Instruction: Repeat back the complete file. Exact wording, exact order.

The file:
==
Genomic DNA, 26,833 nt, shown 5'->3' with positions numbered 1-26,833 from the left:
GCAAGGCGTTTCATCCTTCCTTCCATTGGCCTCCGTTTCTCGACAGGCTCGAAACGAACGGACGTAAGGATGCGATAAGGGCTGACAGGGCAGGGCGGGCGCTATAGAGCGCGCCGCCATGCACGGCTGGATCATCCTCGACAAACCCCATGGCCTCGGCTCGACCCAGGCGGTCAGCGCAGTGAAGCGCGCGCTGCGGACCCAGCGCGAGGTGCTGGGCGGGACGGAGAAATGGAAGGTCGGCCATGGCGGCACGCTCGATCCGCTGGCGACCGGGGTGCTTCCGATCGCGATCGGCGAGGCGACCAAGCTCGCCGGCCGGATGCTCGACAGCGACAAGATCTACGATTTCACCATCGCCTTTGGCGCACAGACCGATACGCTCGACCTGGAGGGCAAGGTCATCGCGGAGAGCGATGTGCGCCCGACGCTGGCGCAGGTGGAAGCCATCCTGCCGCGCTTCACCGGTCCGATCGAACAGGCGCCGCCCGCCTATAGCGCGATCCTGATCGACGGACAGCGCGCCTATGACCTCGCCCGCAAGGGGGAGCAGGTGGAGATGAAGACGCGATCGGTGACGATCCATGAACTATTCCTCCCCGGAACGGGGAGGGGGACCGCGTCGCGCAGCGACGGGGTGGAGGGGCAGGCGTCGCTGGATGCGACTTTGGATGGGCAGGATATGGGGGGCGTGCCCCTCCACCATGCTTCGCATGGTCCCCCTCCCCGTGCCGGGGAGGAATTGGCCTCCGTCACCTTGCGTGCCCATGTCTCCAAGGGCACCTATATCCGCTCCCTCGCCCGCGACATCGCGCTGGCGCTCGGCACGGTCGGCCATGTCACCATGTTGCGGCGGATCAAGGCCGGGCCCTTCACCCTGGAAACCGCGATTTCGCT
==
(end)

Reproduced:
Genomic DNA, 26,833 nt, shown 5'->3' with positions numbered 1-26,833 from the left:
GCAAGGCGTTTCATCCTTCCTTCCATTGGCCTCCGTTTCTCGACAGGCTCGAAACGAACGGACGTAAGGATGCGATAAGGGCTGACAGGGCAGGGCGGGCGCTATAGAGCGCGCCGCCATGCACGGCTGGATCATCCTCGACAAACCCCATGGCCTCGGCTCGACCCAGGCGGTCAGCGCAGTGAAGCGCGCGCTGCGGACCCAGCGCGAGGTGCTGGGCGGGACGGAGAAATGGAAGGTCGGCCATGGCGGCACGCTCGATCCGCTGGCGACCGGGGTGCTTCCGATCGCGATCGGCGAGGCGACCAAGCTCGCCGGCCGGATGCTCGACAGCGACAAGATCTACGATTTCACCATCGCCTTTGGCGCACAGACCGATACGCTCGACCTGGAGGGCAAGGTCATCGCGGAGAGCGATGTGCGCCCGACGCTGGCGCAGGTGGAAGCCATCCTGCCGCGCTTCACCGGTCCGATCGAACAGGCGCCGCCCGCCTATAGCGCGATCCTGATCGACGGACAGCGCGCCTATGACCTCGCCCGCAAGGGGGAGCAGGTGGAGATGAAGACGCGATCGGTGACGATCCATGAACTATTCCTCCCCGGAACGGGGAGGGGGACCGCGTCGCGCAGCGACGGGGTGGAGGGGCAGGCGTCGCTGGATGCGACTTTGGATGGGCAGGATATGGGGGGCGTGCCCCTCCACCATGCTTCGCATGGTCCCCCTCCCCGTGCCGGGGAGGAATTGGCCTCCGTCACCTTGCGTGCCCATGTCTCCAAGGGCACCTATATCCGCTCCCTCGCCCGCGACATCGCGCTGGCGCTCGGCACGGTCGGCCATGTCACCATGTTGCGGCGGATCAAGGCCGGGCCCTTCACCCTGGAAACCGCGATTTCGCT